Women in Construction Week: Interview with Jennifer Vigneault

Jennifer Vigneault’s first construction job was managing renovation projects for a small remodeling company while she was in college. “I was managing 15-20 renovation projects at a time, doing the material ordering and planning for each,” she says. “It was very challenging.”

But her decision to go into construction was a bit out of the blue, she explains. “I was the kid who grew up with both Legos and Barbies. I didn’t go to college right after high school, no one in my family was in the business, and I wasn’t following in anyone’s footsteps. I guess I just went rogue and decided to go to school.” She earned her BS in Construction Management from Central Connecticut State University and her MS in Organizational Leadership from Springfield College.

She is currently project manager for campus planning, design & construction with UCONN Health Center in Farmington, CT and was previously associate director of planning for Springfield College in Springfield, MA.

What is one characteristic that you believe every woman in construction should possess?
Curiosity – for me, it’s not about what you know, it’s about who you know. If you don’t know something, you need to be curious and find the right person and ask the questions – whether about construction or anything else in life.

What is the most important lesson you’ve learned in your career thus far and how did you learn it?
Don’t act like you know everything. It doesn’t matter who is in the room with you, if you think you are the only one who knows the answer, you won’t learn anything. And not knowing the answer doesn’t mean you lack value or that you are somehow incompetent – if there’s an expert in the room, ask them.

What project are you most proud of?
That’s a tough question – I really put my heart and soul into every project I do. At Springfield College, I oversaw the renovations of all our turf fields, and the last of the grass fields serving softball. For me, that helped create a necessary balance. But I love any project that creates a balance. It’s about creating an environment that makes someone else’s day. Every project has a customer – meeting their expectations is really what construction is about.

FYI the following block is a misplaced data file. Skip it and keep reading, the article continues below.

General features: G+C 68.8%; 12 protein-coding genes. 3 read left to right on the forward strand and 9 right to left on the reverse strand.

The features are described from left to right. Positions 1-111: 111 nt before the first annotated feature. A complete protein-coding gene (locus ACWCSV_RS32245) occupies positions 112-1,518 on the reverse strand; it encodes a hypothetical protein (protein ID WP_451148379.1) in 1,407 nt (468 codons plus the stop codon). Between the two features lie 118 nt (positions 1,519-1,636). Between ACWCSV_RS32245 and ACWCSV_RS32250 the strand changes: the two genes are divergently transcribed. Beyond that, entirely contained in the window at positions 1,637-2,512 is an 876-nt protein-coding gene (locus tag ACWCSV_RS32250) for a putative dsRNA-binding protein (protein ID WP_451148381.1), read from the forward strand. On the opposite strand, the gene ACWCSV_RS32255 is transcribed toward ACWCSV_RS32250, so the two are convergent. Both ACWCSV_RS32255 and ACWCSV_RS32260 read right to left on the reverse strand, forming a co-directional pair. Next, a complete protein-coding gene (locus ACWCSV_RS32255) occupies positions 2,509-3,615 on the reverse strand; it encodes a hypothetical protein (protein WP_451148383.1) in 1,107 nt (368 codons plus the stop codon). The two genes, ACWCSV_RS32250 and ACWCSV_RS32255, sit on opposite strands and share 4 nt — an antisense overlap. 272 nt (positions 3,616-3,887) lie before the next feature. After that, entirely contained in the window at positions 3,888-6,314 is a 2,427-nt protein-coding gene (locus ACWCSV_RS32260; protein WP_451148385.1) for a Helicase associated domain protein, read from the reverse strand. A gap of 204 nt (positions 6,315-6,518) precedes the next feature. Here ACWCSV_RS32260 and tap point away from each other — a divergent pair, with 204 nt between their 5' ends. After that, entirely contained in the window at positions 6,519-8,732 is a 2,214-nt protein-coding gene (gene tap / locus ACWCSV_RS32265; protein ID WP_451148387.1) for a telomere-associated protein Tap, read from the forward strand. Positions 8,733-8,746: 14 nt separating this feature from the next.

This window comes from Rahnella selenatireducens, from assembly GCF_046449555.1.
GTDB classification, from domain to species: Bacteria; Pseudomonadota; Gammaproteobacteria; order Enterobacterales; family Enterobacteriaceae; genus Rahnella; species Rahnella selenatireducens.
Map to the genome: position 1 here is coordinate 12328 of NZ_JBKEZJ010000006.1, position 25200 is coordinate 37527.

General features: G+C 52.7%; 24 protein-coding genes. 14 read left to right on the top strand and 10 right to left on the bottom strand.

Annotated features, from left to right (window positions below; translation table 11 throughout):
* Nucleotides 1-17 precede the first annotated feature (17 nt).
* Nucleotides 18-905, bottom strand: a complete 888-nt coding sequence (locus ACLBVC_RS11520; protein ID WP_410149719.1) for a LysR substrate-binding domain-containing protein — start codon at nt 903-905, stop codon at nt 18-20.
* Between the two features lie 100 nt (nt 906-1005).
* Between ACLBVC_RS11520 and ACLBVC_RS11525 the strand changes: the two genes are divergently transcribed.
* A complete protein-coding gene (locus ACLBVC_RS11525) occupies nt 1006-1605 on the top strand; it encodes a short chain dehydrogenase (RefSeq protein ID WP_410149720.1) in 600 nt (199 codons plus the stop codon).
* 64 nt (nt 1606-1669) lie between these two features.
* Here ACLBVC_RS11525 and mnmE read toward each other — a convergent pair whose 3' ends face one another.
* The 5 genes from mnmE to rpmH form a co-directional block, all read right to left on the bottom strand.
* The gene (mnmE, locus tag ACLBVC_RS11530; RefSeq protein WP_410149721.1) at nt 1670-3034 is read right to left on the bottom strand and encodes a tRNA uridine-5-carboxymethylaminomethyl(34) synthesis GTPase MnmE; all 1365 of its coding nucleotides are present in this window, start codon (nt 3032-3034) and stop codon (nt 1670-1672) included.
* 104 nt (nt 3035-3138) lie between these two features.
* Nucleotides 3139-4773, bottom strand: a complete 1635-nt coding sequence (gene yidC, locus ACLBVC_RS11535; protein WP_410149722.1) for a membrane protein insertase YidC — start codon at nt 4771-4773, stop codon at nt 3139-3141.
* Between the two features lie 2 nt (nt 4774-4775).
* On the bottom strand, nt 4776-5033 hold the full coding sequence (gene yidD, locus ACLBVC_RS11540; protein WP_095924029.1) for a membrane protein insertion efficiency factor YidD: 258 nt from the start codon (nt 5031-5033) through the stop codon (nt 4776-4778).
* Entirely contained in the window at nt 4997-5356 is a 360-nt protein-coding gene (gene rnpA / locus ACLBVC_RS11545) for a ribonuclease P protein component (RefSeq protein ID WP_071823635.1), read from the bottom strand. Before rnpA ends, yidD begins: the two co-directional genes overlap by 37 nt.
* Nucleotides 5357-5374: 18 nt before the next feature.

Do you have a mentor or do you mentor others?
I would say that I have had role models and advocates I can turn to for advice or questions. And I have a lot of networking connections that I get in touch with when I need some insight or have a question. At Springfield College, I managed a group of student workers and I helped mentor them. But even if it’s not an official title, people are still watching you and learning.

What books, blogs, podcasts, or other media resources would you recommend to other women in the industry?
Well, I really think that, at the end of the day, you have to go home and do something besides your day job. It’s great to keep up with the industry, of course, but after work, you need to find the things that restore your energy. For me, I listen to true crime podcasts!

What message do you have for other young women interested in following in your footsteps?
You can do very well for yourself in this industry and there are plenty of opportunity on both the owner side and the contractor side. If you’re interested, go for it. If you’re not sure how to get started, there are plenty of networking groups that can connect to people who can give you guidance and perspective. Just do it!

As a woman in construction, there has been some pushback from men, but it has definitely gotten better over the last five or six years. There’s been a huge push for equity, equality, and diversity, and it’s getting a lot less hostile – not to say that I haven’t put people in their place when needed! But I’d much rather be nice and have fun and laugh.

Read more interviews here!